Cottingham said that the Idaho Departments of Labor and Education want to help. All the JC/RC has to do is outline a viable program and these departments will help them with applying for grants to pay for a major part of them. It is important that the participants in education programs contribute personally in order to be committed to them. To audience questions at the Capital for a Day in Garden Valley, Governor Otter replied that he and his staff are supportive of this kind of program.
A major objective in the "shopping list" JC/RC submitted to CuMo is to create the jobs for residents on the shortest schedule possible. According to Cottingham, that means helping to shorten the permitting cycle to the greatest degree possible: "The way we can make that happen is for residents to support the project in the permitting hearings. If you give them a reason to do that with overt support of the businesses (Boise County Adventures program) and individuals (job training), we will have a chance to get their support in public meetings."
When JC/RC has asked cell phone companies about service in this area, the response is that there are not enough people. They have asked CuMo to contact Verizon or Century Link. They need data other than census data so will get tourist traffic data from the county. It is projected that four cell towers would be needed, at a capital cost of $3.6 million. If CuMo will contact the cell phone companies, JC/RC will contact the tower developers.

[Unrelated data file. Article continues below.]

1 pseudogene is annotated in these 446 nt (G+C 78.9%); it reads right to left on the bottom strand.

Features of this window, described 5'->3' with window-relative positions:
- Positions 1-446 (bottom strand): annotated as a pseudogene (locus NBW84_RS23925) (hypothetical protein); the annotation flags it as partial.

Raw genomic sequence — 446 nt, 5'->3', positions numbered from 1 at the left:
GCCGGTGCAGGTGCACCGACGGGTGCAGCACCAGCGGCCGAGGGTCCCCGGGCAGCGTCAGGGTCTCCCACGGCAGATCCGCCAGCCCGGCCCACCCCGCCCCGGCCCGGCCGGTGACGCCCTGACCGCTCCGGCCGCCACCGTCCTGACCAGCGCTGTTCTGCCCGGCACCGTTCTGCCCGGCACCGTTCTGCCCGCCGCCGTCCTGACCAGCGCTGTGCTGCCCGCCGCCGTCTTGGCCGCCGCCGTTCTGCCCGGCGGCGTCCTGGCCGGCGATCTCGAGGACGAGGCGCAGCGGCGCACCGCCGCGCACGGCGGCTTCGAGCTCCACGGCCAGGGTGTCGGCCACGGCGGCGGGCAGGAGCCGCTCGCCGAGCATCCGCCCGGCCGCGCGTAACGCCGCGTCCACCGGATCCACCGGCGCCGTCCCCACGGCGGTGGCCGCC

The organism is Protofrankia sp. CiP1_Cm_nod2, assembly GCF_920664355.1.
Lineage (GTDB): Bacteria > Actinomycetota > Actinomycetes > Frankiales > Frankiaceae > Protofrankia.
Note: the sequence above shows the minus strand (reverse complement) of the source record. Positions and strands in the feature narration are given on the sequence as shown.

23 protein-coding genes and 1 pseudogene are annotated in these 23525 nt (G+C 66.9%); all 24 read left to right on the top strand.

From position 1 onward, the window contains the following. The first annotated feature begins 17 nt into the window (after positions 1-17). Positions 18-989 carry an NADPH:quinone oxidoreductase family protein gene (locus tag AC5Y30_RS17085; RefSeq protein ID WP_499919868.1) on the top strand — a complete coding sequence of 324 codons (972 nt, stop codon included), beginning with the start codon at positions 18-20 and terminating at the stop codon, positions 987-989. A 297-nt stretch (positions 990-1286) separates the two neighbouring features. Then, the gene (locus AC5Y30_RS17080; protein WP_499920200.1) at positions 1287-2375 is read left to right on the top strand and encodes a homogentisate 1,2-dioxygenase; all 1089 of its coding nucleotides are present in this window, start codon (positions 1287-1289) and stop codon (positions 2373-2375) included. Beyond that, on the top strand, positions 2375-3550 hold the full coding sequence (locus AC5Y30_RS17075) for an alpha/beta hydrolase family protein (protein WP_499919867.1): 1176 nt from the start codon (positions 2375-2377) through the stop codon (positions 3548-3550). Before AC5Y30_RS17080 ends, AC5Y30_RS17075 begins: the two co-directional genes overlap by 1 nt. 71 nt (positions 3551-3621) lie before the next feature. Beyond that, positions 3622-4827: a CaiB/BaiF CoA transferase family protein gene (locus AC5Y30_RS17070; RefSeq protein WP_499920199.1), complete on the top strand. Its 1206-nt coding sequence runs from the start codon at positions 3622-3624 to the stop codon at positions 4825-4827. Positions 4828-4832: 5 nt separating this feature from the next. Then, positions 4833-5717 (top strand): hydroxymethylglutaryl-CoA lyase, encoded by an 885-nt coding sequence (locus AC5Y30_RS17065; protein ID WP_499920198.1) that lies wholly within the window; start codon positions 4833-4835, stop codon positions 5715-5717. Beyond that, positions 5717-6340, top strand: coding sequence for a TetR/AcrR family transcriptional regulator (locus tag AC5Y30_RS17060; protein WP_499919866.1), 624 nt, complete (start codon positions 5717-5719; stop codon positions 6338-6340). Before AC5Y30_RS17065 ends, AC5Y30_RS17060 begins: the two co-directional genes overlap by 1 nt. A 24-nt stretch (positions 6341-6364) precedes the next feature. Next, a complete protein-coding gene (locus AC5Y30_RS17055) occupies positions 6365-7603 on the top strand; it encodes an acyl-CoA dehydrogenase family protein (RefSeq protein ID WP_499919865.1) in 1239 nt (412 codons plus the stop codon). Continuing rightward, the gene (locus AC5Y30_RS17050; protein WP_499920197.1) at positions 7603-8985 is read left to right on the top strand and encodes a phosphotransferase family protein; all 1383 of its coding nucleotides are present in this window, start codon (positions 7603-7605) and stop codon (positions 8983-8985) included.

Fend read a letter written for Verizon and Century Link, which requests their help in setting up phone service in this area. In part, it reads "...cell service is not only a public safety need--we are mindful of the overarching needs of the community...if the mining does proceed, CuMo is available to discuss ways we could create a thousand good jobs and cellular service."
Mr. Fend also commented that they are not ready to say the project is economically viable. He said that it does look good. The company will be working on one area at a time and will be looking at a "napkin area" of 1500 meters by 100 meters, to confirm their initial core drillings results. He affirmed that once the company decides if there are enough minerals to open the mine, it will be five years to plan the construction phase and one and one half to two years to build. The design phase for community planning will begin at same time as permitting. Fend says they have time to put a training program in place, which was a main vocalized concern at the meeting.
Mr. Cottingham emphasized that the cost to CuMo for 2012 is well under $2,000 and only some time working with the JC/RC in developing the needed skills descriptions and the "skills residents have" inventory questionnaires. With that information, JC/RC can develop a curriculum for classes to upgrade residents' skills. He deduced, "If we train them, they'll be ready; if the mine doesn't work, they'll be prepared to go somewhere else to get a job. We're not looking for a lot of money from CuMo--we're looking for support and we'll go put this together!"
Thanks to Jessica Gasiorowski for some of the notes used in this article.